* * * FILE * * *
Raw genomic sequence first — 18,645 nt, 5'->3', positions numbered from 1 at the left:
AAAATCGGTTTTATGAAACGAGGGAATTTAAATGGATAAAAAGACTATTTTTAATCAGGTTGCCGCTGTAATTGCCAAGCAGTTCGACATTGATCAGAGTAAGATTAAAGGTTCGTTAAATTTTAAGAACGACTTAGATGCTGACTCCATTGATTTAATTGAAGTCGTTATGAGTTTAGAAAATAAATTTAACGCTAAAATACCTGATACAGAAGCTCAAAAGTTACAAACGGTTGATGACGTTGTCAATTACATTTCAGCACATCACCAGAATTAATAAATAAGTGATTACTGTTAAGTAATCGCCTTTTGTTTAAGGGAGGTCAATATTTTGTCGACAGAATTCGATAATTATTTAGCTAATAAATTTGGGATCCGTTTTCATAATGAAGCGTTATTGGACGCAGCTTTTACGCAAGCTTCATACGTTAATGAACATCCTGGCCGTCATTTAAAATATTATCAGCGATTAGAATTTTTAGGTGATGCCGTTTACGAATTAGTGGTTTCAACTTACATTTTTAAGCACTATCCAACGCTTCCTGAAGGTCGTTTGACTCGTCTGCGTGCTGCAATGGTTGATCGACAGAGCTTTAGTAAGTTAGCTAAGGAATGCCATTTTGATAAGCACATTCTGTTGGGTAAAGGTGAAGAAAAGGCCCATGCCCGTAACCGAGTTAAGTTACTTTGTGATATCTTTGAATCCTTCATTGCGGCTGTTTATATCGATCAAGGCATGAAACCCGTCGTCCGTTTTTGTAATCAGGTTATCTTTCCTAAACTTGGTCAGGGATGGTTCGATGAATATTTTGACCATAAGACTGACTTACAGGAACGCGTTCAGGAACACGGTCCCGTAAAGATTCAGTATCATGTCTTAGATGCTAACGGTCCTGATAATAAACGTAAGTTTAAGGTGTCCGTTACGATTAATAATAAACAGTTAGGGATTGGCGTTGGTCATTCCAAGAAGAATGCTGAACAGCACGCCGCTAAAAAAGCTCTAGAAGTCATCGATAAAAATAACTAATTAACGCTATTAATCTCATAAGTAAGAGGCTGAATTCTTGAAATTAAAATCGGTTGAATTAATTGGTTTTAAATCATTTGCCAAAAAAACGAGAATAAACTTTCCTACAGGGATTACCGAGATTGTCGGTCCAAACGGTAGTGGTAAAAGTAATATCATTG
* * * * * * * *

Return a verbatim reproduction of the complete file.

Raw genomic sequence first — 18,645 nt, 5'->3', positions numbered from 1 at the left:
AAAATCGGTTTTATGAAACGAGGGAATTTAAATGGATAAAAAGACTATTTTTAATCAGGTTGCCGCTGTAATTGCCAAGCAGTTCGACATTGATCAGAGTAAGATTAAAGGTTCGTTAAATTTTAAGAACGACTTAGATGCTGACTCCATTGATTTAATTGAAGTCGTTATGAGTTTAGAAAATAAATTTAACGCTAAAATACCTGATACAGAAGCTCAAAAGTTACAAACGGTTGATGACGTTGTCAATTACATTTCAGCACATCACCAGAATTAATAAATAAGTGATTACTGTTAAGTAATCGCCTTTTGTTTAAGGGAGGTCAATATTTTGTCGACAGAATTCGATAATTATTTAGCTAATAAATTTGGGATCCGTTTTCATAATGAAGCGTTATTGGACGCAGCTTTTACGCAAGCTTCATACGTTAATGAACATCCTGGCCGTCATTTAAAATATTATCAGCGATTAGAATTTTTAGGTGATGCCGTTTACGAATTAGTGGTTTCAACTTACATTTTTAAGCACTATCCAACGCTTCCTGAAGGTCGTTTGACTCGTCTGCGTGCTGCAATGGTTGATCGACAGAGCTTTAGTAAGTTAGCTAAGGAATGCCATTTTGATAAGCACATTCTGTTGGGTAAAGGTGAAGAAAAGGCCCATGCCCGTAACCGAGTTAAGTTACTTTGTGATATCTTTGAATCCTTCATTGCGGCTGTTTATATCGATCAAGGCATGAAACCCGTCGTCCGTTTTTGTAATCAGGTTATCTTTCCTAAACTTGGTCAGGGATGGTTCGATGAATATTTTGACCATAAGACTGACTTACAGGAACGCGTTCAGGAACACGGTCCCGTAAAGATTCAGTATCATGTCTTAGATGCTAACGGTCCTGATAATAAACGTAAGTTTAAGGTGTCCGTTACGATTAATAATAAACAGTTAGGGATTGGCGTTGGTCATTCCAAGAAGAATGCTGAACAGCACGCCGCTAAAAAAGCTCTAGAAGTCATCGATAAAAATAACTAATTAACGCTATTAATCTCATAAGTAAGAGGCTGAATTCTTGAAATTAAAATCGGTTGAATTAATTGGTTTTAAATCATTTGCCAAAAAAACGAGAATAAACTTTCCTACAGGGATTACCGAGATTGTCGGTCCAAACGGTAGTGGTAAAAGTAATATCATTG